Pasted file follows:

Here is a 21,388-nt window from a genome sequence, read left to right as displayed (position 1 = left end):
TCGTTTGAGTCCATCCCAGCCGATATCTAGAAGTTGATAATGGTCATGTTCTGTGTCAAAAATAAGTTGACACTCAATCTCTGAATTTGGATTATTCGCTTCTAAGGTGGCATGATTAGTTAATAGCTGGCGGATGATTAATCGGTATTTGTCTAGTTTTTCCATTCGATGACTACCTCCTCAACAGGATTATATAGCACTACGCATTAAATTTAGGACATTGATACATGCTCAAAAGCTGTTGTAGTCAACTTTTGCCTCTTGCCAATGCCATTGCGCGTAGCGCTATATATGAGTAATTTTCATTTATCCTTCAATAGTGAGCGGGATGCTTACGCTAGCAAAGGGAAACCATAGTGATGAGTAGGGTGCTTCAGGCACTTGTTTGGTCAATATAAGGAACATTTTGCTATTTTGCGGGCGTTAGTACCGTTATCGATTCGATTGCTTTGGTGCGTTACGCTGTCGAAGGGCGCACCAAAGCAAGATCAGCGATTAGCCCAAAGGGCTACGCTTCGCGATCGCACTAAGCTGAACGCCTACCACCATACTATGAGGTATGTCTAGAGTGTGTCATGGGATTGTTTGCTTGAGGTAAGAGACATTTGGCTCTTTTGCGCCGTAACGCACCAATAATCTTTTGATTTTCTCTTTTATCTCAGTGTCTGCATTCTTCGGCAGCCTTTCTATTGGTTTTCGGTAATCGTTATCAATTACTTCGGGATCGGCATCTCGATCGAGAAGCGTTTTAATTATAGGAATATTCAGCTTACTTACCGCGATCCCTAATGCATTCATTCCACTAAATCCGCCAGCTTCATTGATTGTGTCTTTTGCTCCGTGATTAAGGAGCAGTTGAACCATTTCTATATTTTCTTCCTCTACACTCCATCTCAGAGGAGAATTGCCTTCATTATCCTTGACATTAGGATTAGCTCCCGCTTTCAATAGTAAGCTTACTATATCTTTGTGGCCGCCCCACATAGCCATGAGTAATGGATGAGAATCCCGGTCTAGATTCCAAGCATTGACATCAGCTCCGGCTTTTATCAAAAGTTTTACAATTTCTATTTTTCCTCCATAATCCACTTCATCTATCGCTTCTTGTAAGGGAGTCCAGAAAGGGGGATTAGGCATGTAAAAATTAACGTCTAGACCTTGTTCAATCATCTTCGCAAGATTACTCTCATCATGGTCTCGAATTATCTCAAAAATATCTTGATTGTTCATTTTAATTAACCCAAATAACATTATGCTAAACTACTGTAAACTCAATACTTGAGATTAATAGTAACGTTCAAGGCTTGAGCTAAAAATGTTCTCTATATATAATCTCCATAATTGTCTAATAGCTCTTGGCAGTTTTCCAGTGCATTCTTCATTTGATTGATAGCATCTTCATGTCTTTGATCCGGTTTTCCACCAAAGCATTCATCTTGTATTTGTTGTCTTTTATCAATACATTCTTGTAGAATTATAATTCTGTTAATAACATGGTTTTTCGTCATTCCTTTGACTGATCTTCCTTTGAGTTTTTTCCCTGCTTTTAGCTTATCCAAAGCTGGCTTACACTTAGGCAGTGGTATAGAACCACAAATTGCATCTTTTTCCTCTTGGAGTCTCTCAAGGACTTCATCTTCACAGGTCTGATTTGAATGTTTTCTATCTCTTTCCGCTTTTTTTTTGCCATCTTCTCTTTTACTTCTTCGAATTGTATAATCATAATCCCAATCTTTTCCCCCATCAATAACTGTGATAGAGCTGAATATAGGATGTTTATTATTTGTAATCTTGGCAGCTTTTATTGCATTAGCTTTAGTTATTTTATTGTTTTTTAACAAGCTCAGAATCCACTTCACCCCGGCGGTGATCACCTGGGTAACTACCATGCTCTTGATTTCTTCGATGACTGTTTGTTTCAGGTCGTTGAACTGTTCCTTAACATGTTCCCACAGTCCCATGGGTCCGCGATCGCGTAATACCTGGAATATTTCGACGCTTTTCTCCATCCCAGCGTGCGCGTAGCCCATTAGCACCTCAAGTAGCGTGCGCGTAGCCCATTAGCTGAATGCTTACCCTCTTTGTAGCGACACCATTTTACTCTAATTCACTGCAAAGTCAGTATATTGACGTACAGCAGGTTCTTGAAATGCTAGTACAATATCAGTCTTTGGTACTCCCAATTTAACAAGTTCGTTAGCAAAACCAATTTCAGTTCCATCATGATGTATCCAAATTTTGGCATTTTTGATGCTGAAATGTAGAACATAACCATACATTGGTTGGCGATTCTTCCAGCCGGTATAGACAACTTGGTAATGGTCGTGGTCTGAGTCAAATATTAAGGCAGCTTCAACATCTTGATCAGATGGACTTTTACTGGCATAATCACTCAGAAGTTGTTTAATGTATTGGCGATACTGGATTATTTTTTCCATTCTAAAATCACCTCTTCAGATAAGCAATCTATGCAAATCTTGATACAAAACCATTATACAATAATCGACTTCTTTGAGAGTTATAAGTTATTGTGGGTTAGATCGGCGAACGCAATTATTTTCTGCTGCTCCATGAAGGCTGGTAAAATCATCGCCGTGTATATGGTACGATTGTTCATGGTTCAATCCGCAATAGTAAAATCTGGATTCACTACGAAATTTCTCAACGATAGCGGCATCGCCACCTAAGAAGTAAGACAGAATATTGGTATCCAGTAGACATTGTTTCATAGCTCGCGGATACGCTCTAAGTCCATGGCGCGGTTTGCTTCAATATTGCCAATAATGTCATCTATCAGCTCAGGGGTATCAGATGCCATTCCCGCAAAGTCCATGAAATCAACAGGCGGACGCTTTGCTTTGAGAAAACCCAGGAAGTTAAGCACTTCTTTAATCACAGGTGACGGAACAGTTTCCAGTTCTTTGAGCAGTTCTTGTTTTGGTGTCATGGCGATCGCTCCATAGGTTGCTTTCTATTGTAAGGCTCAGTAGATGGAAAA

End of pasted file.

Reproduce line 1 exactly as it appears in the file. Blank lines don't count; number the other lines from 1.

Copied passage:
Here is a 21,388-nt window from a genome sequence, read left to right as displayed (position 1 = left end):